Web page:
• Sensor sizes This is one of the most important factors when purchasing a camera – the larger the sensor, the more light it can let in, which results in more detailed photos and video. DSLR and mirrorless cameras usually have the biggest sensors, with the largest being the Full-Frame sensor, with APS-C and Micro Four Thirds formats also offering very high quality. Smaller sensors, like 1-Inch and smaller, are common in phones and compacts, and create lower quality images.
  • Zoom When you want to zoom in on faraway subjects, such as a perched bird, the optical zoom range is most important. With optical zoom, a camera’s lens magnifies an image for much sharper results – 5x optical zoom is the minimum acceptable standard. By comparison, digital zoom enlarges the pixels in an image as the shot is taken, reducing the quality of the shot.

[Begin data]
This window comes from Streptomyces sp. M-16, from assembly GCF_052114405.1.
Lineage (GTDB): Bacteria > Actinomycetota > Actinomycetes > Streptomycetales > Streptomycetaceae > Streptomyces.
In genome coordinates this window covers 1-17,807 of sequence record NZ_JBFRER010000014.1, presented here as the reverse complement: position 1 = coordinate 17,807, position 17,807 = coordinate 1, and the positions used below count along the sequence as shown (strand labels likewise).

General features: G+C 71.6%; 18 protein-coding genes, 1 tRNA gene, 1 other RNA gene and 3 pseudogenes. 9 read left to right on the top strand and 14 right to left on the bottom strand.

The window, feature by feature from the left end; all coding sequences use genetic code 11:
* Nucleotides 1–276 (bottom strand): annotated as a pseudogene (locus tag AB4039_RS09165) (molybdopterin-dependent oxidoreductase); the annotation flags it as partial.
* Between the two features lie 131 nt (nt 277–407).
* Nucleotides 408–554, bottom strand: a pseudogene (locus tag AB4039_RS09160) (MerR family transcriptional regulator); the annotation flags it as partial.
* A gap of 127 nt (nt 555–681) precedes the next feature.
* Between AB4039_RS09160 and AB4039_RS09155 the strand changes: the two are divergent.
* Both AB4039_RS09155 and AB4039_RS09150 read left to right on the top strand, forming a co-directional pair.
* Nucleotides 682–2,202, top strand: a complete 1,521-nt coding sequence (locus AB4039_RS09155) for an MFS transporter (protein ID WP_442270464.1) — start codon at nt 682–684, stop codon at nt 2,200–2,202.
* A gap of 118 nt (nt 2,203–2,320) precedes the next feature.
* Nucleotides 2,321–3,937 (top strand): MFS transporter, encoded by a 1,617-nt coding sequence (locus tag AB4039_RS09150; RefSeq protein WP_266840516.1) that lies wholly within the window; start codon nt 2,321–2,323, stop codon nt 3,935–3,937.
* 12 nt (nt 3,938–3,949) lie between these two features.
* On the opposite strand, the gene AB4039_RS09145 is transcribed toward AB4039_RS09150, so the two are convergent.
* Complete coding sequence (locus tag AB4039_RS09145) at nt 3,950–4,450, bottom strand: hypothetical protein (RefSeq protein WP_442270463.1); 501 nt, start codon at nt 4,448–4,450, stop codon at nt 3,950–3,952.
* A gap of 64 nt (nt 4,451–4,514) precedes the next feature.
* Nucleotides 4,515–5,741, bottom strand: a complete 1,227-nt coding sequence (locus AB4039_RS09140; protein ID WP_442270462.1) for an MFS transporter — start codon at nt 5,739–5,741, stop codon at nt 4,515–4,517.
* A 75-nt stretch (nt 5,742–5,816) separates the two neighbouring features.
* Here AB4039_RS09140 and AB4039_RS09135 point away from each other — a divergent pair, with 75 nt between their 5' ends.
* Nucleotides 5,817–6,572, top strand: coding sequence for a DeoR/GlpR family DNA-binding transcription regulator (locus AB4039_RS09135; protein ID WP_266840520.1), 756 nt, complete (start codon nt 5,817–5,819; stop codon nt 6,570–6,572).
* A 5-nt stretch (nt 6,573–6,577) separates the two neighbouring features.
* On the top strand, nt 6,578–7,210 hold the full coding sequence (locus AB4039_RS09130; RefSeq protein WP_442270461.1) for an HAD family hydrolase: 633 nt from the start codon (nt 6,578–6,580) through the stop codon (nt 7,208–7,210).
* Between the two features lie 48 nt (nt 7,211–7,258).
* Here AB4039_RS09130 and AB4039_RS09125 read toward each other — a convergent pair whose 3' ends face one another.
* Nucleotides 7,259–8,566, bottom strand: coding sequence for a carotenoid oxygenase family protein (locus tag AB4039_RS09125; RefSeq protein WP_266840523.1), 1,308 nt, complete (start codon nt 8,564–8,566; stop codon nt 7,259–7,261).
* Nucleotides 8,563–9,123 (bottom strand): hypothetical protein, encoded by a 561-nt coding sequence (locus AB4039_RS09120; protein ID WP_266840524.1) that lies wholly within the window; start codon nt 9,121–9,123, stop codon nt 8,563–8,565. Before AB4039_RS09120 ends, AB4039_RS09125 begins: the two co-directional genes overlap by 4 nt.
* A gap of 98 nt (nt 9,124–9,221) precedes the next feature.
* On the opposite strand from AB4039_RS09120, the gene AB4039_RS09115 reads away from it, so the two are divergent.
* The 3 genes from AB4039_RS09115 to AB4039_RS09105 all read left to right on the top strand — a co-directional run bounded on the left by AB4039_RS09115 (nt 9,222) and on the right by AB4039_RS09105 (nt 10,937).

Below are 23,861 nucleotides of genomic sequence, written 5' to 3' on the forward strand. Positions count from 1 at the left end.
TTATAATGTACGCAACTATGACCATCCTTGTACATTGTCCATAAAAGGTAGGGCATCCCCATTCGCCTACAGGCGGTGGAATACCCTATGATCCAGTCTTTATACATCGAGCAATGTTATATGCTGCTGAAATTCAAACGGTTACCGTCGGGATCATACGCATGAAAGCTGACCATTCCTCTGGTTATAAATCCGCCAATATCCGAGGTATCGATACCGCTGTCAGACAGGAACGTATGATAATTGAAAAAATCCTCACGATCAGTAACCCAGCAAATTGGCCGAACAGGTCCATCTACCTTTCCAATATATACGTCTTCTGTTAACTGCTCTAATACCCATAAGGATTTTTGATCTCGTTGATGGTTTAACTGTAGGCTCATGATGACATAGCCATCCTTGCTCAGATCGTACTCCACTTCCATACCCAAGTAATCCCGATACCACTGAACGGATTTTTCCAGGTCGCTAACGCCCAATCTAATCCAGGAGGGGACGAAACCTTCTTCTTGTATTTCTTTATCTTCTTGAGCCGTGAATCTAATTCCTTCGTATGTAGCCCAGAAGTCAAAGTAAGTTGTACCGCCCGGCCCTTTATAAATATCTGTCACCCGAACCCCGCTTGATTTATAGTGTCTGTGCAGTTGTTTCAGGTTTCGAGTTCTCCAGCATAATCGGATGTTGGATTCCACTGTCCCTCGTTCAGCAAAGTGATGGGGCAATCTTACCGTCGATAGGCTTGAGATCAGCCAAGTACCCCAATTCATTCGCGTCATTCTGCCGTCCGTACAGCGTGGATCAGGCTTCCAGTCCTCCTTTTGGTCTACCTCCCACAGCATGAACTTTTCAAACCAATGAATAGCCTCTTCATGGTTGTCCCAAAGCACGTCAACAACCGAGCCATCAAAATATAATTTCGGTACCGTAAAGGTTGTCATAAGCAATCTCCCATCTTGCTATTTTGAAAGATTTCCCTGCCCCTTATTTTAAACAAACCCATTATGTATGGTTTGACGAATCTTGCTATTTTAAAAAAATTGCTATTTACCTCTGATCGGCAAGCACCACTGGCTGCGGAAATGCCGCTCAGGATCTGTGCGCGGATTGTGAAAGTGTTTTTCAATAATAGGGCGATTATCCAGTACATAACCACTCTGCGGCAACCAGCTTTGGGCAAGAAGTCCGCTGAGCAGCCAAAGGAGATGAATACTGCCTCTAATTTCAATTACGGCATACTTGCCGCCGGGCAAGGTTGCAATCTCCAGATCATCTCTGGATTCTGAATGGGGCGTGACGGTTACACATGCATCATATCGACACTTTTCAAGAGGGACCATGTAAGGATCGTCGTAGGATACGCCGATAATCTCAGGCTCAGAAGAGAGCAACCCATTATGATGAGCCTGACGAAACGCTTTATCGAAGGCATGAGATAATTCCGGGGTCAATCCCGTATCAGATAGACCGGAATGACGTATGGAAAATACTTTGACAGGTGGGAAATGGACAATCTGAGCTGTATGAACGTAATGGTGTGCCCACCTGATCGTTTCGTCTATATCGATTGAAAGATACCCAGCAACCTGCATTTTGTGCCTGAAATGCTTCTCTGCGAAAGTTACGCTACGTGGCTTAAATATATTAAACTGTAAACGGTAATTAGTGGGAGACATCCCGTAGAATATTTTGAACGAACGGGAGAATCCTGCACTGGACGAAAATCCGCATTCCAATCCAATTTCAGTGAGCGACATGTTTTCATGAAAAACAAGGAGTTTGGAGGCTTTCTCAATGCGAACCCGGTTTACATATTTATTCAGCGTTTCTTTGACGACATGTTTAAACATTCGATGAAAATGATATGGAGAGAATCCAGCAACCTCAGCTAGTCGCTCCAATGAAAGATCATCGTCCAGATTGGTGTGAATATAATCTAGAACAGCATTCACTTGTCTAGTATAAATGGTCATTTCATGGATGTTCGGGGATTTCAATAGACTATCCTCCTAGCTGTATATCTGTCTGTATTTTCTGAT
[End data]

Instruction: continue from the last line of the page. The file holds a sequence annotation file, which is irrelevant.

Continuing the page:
If you're a novice looking for some quick and easy tips to improve your shots, take a look at our guide on how to shoot and edit photos like a pro

How much do you need to spend on a camera?

A cheap compact camera only has to set you back around £100, but for good quality you might be spending over £400. There are even compact cameras that cost over £1,000 - a staggering amount for a fixed-lens camera - but these are for specialist uses. 

Bridge cameras usually cost between £200 - £600, though we've tested models that cost between £600 - £1,000+ which come with superzoom lenses for far-distance shooting. Bridge cameras are generally cheaper than high-end DSLR or mirrorless models because they sacrifice swappable lenses for lower costs.